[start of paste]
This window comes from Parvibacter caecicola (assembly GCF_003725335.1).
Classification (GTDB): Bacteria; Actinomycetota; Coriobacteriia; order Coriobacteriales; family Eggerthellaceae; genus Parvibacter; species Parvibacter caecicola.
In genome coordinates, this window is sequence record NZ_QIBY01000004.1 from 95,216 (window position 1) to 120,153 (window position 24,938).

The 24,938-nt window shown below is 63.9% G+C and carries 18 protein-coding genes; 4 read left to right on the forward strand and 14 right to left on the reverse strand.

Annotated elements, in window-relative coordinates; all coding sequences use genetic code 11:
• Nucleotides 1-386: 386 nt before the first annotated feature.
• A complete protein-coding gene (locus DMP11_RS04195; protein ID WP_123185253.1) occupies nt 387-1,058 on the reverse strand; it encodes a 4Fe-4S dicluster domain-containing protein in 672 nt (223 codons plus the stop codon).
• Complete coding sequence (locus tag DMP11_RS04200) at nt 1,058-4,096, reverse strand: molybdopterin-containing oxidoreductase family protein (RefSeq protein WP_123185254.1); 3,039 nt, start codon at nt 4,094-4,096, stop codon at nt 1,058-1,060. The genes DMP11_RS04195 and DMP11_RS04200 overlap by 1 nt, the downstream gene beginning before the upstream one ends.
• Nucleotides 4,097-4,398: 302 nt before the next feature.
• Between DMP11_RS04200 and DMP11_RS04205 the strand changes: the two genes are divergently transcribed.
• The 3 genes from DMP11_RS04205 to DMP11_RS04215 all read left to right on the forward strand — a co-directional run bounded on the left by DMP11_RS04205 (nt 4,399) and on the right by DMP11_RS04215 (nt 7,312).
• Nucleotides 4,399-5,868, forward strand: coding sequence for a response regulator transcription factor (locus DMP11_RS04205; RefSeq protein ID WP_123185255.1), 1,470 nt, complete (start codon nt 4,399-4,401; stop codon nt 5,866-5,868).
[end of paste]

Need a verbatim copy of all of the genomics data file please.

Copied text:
This window comes from Parvibacter caecicola (assembly GCF_003725335.1).
Classification (GTDB): Bacteria; Actinomycetota; Coriobacteriia; order Coriobacteriales; family Eggerthellaceae; genus Parvibacter; species Parvibacter caecicola.
In genome coordinates, this window is sequence record NZ_QIBY01000004.1 from 95,216 (window position 1) to 120,153 (window position 24,938).

The 24,938-nt window shown below is 63.9% G+C and carries 18 protein-coding genes; 4 read left to right on the forward strand and 14 right to left on the reverse strand.

Annotated elements, in window-relative coordinates; all coding sequences use genetic code 11:
• Nucleotides 1-386: 386 nt before the first annotated feature.
• A complete protein-coding gene (locus DMP11_RS04195; protein ID WP_123185253.1) occupies nt 387-1,058 on the reverse strand; it encodes a 4Fe-4S dicluster domain-containing protein in 672 nt (223 codons plus the stop codon).
• Complete coding sequence (locus tag DMP11_RS04200) at nt 1,058-4,096, reverse strand: molybdopterin-containing oxidoreductase family protein (RefSeq protein WP_123185254.1); 3,039 nt, start codon at nt 4,094-4,096, stop codon at nt 1,058-1,060. The genes DMP11_RS04195 and DMP11_RS04200 overlap by 1 nt, the downstream gene beginning before the upstream one ends.
• Nucleotides 4,097-4,398: 302 nt before the next feature.
• Between DMP11_RS04200 and DMP11_RS04205 the strand changes: the two genes are divergently transcribed.
• The 3 genes from DMP11_RS04205 to DMP11_RS04215 all read left to right on the forward strand — a co-directional run bounded on the left by DMP11_RS04205 (nt 4,399) and on the right by DMP11_RS04215 (nt 7,312).
• Nucleotides 4,399-5,868, forward strand: coding sequence for a response regulator transcription factor (locus DMP11_RS04205; RefSeq protein ID WP_123185255.1), 1,470 nt, complete (start codon nt 4,399-4,401; stop codon nt 5,866-5,868).